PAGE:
Bitcoin’s plunge deepens anxiety over El Salvador’s debt
President Bukele jokes about purchasing more Bitcoin after crypto tumbles
As Bitcoin continued to tumble on Wednesday, falling by a further 4%, anxiety continued to mount as to how the crypto’s decline would affect El Salvador’s debt crisis.
The Central American nation adopted the prominent cryptocurrency as legal tender just over a year ago, and embarked on an ambitious plan to become a global hub for the then-burgeoning industry.
President Nayib Bukele spearheaded the effort, overseeing the purchase of 2,301 Bitcoins and the drawing-up of plans for an innovative Bitcoin bond issuance.
With Bitcoin having now lost 68.8% of its value since the $68,789 all-time high that it enjoyed last November, the bond issuance has been delayed twice.
Having once been worth over $100m, the value of El Salvador’s Bitcoin holding stood at $49.6m on Wednesday afternoon.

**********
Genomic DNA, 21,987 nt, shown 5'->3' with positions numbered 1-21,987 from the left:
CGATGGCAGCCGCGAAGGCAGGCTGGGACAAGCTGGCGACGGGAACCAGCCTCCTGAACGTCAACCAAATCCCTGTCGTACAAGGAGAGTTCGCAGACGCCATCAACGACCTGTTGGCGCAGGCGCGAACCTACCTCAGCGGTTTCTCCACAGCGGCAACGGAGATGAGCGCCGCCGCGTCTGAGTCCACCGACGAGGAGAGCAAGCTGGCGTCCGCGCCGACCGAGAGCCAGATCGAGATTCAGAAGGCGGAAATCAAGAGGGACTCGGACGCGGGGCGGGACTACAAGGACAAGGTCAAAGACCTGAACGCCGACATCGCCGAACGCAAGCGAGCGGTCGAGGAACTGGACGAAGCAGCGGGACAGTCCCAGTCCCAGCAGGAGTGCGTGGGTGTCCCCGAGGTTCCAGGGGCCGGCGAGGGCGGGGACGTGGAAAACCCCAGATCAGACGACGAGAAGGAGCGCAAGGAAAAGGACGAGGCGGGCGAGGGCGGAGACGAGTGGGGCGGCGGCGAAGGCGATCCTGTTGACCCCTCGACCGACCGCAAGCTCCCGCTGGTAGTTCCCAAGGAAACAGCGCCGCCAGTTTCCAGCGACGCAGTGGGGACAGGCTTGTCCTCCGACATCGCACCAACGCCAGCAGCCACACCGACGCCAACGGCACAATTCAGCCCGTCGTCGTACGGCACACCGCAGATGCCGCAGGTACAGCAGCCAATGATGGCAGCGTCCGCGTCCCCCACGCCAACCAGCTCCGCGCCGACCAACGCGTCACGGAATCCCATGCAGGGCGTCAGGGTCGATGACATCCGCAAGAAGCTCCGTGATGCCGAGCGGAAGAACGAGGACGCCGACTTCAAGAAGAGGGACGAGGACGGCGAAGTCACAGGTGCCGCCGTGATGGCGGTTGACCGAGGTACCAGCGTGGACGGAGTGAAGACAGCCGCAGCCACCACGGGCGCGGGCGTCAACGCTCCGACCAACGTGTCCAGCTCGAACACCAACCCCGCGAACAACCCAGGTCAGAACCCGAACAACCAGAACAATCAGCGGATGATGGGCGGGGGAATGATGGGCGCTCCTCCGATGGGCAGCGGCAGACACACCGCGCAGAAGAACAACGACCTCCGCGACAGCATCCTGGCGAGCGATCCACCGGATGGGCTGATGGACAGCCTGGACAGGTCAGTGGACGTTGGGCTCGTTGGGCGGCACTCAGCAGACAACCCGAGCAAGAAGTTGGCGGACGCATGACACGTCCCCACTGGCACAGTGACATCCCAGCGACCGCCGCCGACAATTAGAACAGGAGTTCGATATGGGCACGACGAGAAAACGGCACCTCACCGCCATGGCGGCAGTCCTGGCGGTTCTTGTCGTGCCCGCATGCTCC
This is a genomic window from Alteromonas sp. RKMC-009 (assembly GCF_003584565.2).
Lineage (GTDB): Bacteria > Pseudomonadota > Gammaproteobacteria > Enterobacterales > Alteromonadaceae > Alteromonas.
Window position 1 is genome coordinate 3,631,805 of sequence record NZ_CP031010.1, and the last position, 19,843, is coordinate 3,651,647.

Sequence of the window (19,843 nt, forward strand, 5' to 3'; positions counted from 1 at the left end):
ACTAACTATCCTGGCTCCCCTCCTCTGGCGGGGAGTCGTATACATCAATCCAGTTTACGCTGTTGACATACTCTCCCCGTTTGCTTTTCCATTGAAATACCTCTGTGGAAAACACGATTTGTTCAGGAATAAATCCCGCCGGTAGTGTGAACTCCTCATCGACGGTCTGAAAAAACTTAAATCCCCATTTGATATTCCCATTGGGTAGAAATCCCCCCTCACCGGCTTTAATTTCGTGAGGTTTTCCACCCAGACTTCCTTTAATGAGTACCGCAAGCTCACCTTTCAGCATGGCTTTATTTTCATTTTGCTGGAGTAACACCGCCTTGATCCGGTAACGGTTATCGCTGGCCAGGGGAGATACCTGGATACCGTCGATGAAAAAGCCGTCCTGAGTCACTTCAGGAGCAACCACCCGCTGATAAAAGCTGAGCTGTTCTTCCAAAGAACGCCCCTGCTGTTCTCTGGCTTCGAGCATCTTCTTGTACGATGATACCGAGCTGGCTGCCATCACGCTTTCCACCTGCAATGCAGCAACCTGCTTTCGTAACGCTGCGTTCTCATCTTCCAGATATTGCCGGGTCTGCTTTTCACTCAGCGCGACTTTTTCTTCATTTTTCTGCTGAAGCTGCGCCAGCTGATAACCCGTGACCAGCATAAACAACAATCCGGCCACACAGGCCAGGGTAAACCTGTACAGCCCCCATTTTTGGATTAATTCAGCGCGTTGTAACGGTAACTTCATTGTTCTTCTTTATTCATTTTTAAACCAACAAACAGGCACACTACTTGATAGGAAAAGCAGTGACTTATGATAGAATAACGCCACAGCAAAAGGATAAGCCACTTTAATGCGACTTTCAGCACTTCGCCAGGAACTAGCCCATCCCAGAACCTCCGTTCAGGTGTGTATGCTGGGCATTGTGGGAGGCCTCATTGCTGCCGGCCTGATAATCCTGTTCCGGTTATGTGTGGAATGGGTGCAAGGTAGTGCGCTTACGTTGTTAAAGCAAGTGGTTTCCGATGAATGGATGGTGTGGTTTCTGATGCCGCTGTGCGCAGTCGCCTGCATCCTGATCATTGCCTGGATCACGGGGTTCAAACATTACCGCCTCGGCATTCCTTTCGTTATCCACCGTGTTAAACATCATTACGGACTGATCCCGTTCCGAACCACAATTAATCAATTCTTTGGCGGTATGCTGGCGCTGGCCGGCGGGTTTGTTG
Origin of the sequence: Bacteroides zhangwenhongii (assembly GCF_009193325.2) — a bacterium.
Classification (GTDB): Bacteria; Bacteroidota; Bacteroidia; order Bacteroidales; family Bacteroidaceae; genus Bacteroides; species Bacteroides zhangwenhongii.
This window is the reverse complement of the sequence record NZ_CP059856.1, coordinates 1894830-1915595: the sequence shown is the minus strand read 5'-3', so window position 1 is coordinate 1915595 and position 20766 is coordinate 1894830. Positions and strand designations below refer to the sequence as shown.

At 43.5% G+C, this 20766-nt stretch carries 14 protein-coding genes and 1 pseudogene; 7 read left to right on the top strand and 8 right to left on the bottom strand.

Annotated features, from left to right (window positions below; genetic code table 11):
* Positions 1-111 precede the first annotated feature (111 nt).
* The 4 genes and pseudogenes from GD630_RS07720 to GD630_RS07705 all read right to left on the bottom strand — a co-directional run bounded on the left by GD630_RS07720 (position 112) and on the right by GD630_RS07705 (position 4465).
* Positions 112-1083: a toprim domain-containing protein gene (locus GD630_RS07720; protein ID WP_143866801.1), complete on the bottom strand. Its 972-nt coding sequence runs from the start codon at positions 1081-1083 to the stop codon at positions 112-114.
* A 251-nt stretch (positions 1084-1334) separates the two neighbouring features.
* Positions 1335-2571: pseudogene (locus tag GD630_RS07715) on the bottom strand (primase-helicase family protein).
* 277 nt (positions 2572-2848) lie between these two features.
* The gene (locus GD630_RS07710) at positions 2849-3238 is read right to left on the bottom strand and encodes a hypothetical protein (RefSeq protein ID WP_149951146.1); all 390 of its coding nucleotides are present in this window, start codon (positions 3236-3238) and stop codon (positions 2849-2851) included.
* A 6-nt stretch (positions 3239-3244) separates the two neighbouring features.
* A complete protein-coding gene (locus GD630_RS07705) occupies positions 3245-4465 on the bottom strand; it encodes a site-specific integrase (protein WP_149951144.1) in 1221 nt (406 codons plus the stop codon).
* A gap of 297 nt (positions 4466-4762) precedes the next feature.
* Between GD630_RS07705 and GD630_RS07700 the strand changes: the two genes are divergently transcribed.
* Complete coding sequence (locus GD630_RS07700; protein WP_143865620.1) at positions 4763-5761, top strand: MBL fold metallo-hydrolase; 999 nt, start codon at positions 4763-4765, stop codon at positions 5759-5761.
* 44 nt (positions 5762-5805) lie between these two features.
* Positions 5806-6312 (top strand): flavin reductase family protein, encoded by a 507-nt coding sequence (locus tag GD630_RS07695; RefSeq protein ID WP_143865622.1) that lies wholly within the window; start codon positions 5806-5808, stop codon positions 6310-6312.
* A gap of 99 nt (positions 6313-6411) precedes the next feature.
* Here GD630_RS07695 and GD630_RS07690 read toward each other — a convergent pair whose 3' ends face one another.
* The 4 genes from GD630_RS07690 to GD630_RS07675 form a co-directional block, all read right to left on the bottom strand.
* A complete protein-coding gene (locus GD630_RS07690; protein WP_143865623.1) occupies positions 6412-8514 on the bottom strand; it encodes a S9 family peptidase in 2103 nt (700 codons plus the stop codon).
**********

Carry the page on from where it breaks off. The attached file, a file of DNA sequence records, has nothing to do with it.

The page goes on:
This month, S&P Global Ratings downgraded El Salvador’s debt rating to CCC+, classing it alongside Argentina and Ukraine. Indeed, with an $800m sovereign bond coming due in January, El Salvador’s dollar debt is the worst-performing in Latin America this year.
In February, the US Senate Committee on Foreign Relations introduced legislation to evaluate and mitigate the risk posed by El Salvador’s adoption of Bitcoin as legal tender to the US financial system.
In response, President Bukele stated:
Despite the value of Bitcoin having halved in the succeeding months, President Bukele has continued his pugnacious and provocative approach to social media.
After his finance minister Alejandro Zelaya told journalists that the fiscal risk to the country posed by Bitcoin’s recent slump “is extremely minimal,” Bukele joked: